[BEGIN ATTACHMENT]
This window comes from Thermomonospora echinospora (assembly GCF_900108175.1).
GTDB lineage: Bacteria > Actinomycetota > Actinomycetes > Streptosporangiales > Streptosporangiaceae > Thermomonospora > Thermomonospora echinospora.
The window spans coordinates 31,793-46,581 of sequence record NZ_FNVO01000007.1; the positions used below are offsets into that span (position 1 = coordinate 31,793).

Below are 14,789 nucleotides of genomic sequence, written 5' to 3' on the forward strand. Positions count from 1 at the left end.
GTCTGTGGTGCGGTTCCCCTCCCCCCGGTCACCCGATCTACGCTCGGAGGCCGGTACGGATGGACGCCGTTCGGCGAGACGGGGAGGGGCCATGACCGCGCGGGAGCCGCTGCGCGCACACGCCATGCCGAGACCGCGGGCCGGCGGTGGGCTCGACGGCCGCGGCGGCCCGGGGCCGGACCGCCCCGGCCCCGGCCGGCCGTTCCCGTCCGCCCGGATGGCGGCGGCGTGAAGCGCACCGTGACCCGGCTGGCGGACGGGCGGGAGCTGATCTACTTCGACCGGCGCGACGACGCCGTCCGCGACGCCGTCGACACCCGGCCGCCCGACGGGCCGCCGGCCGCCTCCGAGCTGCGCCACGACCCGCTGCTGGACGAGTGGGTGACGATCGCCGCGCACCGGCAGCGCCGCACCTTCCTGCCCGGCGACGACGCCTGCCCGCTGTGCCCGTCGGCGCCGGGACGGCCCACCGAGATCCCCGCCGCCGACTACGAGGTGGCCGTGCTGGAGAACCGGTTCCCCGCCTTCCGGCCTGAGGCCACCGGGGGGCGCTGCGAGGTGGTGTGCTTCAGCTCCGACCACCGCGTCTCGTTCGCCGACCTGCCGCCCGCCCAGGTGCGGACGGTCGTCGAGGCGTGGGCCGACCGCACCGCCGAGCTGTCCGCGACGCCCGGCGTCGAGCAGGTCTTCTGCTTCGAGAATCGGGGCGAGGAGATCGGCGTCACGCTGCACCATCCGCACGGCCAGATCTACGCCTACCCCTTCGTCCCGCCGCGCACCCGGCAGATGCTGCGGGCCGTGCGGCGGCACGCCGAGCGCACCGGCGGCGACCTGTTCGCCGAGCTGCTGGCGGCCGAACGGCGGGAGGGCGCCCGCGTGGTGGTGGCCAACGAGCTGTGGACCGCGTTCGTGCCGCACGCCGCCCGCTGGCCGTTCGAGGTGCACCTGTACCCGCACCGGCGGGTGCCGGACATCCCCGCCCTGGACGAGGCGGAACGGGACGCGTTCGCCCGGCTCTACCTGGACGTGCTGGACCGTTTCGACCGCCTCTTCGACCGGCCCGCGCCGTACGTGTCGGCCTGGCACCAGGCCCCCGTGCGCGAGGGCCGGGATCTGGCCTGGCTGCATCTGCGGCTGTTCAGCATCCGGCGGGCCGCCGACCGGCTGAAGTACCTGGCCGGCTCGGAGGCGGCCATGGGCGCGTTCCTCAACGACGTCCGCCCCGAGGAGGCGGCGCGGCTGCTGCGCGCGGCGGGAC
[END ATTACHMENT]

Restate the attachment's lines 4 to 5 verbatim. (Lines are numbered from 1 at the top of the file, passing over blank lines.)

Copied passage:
Below are 14,789 nucleotides of genomic sequence, written 5' to 3' on the forward strand. Positions count from 1 at the left end.
GTCTGTGGTGCGGTTCCCCTCCCCCCGGTCACCCGATCTACGCTCGGAGGCCGGTACGGATGGACGCCGTTCGGCGAGACGGGGAGGGGCCATGACCGCGCGGGAGCCGCTGCGCGCACACGCCATGCCGAGACCGCGGGCCGGCGGTGGGCTCGACGGCCGCGGCGGCCCGGGGCCGGACCGCCCCGGCCCCGGCCGGCCGTTCCCGTCCGCCCGGATGGCGGCGGCGTGAAGCGCACCGTGACCCGGCTGGCGGACGGGCGGGAGCTGATCTACTTCGACCGGCGCGACGACGCCGTCCGCGACGCCGTCGACACCCGGCCGCCCGACGGGCCGCCGGCCGCCTCCGAGCTGCGCCACGACCCGCTGCTGGACGAGTGGGTGACGATCGCCGCGCACCGGCAGCGCCGCACCTTCCTGCCCGGCGACGACGCCTGCCCGCTGTGCCCGTCGGCGCCGGGACGGCCCACCGAGATCCCCGCCGCCGACTACGAGGTGGCCGTGCTGGAGAACCGGTTCCCCGCCTTCCGGCCTGAGGCCACCGGGGGGCGCTGCGAGGTGGTGTGCTTCAGCTCCGACCACCGCGTCTCGTTCGCCGACCTGCCGCCCGCCCAGGTGCGGACGGTCGTCGAGGCGTGGGCCGACCGCACCGCCGAGCTGTCCGCGACGCCCGGCGTCGAGCAGGTCTTCTGCTTCGAGAATCGGGGCGAGGAGATCGGCGTCACGCTGCACCATCCGCACGGCCAGATCTACGCCTACCCCTTCGTCCCGCCGCGCACCCGGCAGATGCTGCGGGCCGTGCGGCGGCACGCCGAGCGCACCGGCGGCGACCTGTTCGCCGAGCTGCTGGCGGCCGAACGGCGGGAGGGCGCCCGCGTGGTGGTGGCCAACGAGCTGTGGACCGCGTTCGTGCCGCACGCCGCCCGCTGGCCGTTCGAGGTGCACCTGTACCCGCACCGGCGGGTGCCGGACATCCCCGCCCTGGACGAGGCGGAACGGGACGCGTTCGCCCGGCTCTACCTGGACGTGCTGGACCGTTTCGACCGCCTCTTCGACCGGCCCGCGCCGTACGTGTCGGCCTGGCACCAGGCCCCCGTGCGCGAGGGCCGGGATCTGGCCTGGCTGCATCTGCGGCTGTTCAGCATCCGGCGGGCCGCCGACCGGCTGAAGTACCTGGCCGGCTCGGAGGCGGCCATGGGCGCGTTCCTCAACGACGTCCGCCCCGAGGAGGCGGCGCGGCTGCTGCGCGCGGCGGGAC